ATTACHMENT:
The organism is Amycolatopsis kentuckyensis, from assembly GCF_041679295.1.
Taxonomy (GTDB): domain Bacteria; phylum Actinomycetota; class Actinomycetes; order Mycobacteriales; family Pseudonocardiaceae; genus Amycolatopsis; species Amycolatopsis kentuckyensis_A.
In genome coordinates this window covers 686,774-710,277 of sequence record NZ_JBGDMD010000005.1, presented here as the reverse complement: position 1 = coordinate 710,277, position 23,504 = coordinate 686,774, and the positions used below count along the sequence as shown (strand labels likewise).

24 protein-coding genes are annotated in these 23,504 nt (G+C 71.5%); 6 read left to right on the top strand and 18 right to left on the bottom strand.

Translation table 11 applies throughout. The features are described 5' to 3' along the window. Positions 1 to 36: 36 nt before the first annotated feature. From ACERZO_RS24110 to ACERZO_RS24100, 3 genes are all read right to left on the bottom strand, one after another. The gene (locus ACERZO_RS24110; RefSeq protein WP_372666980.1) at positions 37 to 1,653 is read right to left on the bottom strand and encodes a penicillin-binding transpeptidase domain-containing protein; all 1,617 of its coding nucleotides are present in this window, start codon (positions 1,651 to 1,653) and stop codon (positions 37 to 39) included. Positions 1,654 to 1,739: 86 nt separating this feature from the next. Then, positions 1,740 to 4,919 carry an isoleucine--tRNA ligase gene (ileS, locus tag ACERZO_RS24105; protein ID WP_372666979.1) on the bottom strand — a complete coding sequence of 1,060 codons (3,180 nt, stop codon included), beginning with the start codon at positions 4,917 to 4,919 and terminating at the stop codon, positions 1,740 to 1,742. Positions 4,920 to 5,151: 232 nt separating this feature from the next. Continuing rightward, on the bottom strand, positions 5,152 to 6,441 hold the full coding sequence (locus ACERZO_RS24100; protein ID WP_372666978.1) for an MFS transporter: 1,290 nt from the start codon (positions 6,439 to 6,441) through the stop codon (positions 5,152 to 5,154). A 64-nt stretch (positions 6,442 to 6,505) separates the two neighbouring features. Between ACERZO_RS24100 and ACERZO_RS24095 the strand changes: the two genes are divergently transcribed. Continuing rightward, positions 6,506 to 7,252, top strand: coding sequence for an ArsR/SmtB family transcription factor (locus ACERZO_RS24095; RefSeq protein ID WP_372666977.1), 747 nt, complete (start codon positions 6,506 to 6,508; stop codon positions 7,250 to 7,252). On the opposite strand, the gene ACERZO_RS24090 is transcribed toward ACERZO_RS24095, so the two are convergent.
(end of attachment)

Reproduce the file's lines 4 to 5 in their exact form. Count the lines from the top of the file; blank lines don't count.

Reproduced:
24 protein-coding genes are annotated in these 23,504 nt (G+C 71.5%); 6 read left to right on the top strand and 18 right to left on the bottom strand.

Translation table 11 applies throughout. The features are described 5' to 3' along the window. Positions 1 to 36: 36 nt before the first annotated feature. From ACERZO_RS24110 to ACERZO_RS24100, 3 genes are all read right to left on the bottom strand, one after another. The gene (locus ACERZO_RS24110; RefSeq protein WP_372666980.1) at positions 37 to 1,653 is read right to left on the bottom strand and encodes a penicillin-binding transpeptidase domain-containing protein; all 1,617 of its coding nucleotides are present in this window, start codon (positions 1,651 to 1,653) and stop codon (positions 37 to 39) included. Positions 1,654 to 1,739: 86 nt separating this feature from the next. Then, positions 1,740 to 4,919 carry an isoleucine--tRNA ligase gene (ileS, locus tag ACERZO_RS24105; protein ID WP_372666979.1) on the bottom strand — a complete coding sequence of 1,060 codons (3,180 nt, stop codon included), beginning with the start codon at positions 4,917 to 4,919 and terminating at the stop codon, positions 1,740 to 1,742. Positions 4,920 to 5,151: 232 nt separating this feature from the next. Continuing rightward, on the bottom strand, positions 5,152 to 6,441 hold the full coding sequence (locus ACERZO_RS24100; protein ID WP_372666978.1) for an MFS transporter: 1,290 nt from the start codon (positions 6,439 to 6,441) through the stop codon (positions 5,152 to 5,154). A 64-nt stretch (positions 6,442 to 6,505) separates the two neighbouring features. Between ACERZO_RS24100 and ACERZO_RS24095 the strand changes: the two genes are divergently transcribed. Continuing rightward, positions 6,506 to 7,252, top strand: coding sequence for an ArsR/SmtB family transcription factor (locus ACERZO_RS24095; RefSeq protein ID WP_372666977.1), 747 nt, complete (start codon positions 6,506 to 6,508; stop codon positions 7,250 to 7,252). On the opposite strand, the gene ACERZO_RS24090 is transcribed toward ACERZO_RS24095, so the two are convergent.